“Why would you leave him alone if you knew he was depressed?” someone I went to school with asks me. Small towns come with their charms and curses. The narrative around my father’s depression and suicide is still one that is difficult for many to understand. My father’s depression was high-functioning. As a dentist, he could go about his day perfectly, and you’d never know the struggle.
When I learnt of his clinical depression, I couldn’t find the words to be able to discuss it with him. I didn’t know then but have learnt since, that asking someone if they are suicidal does not increase the chances of them attempting suicide. I wrote a song called Small Talk a few months before my father took his life. It was about conversations that were too difficult to have, disguised in small talk, making it a love language in itself. He never got to hear it.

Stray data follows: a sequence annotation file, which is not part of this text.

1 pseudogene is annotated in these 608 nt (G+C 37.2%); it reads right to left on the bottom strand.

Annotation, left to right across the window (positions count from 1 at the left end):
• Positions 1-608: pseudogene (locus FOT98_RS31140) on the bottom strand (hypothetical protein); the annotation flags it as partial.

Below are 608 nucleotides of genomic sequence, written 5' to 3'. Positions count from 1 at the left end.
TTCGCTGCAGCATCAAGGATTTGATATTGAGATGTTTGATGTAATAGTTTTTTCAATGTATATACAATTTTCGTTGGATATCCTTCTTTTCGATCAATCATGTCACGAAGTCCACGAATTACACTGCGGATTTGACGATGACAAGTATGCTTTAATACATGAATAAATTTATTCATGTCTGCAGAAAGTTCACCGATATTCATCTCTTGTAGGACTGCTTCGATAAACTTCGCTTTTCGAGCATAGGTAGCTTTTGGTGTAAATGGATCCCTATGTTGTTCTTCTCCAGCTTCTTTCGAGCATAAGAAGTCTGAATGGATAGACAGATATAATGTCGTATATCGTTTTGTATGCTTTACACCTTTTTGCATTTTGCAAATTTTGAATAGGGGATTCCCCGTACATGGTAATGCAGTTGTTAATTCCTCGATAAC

I now try to engage in conversations that are difficult to have. It’s harder for me now to not have them. After all, a conversation could possibly save a life. “Being there for someone” is having these conversations. That’s probably more important than just saying ”I’ll always be there” and avoiding conversation.
Grief, I’ve learned, is like the ocean. On some days it's calm and still, and on other days it's a fucking tsunami. And while I learn to simply keep swimming through this ocean, in a world where nothing is as it was, I sit in front of my laptop, listening to a playlist I made for him, remembering, regretting; missing him so terribly my insides hurt.
What a privilege it was to be his baby. In another life, I’d choose him and I hope he chooses me.
I hope he misses me, wherever he is. I miss him.
I finished writing this on the day a year and a half had passed since we lost him. One day it’ll be ten years, then twenty. I will grow around my grief. I will learn to become more comfortable accepting its permanence, and in that, there is solace, remembrance, and dare I say—hope.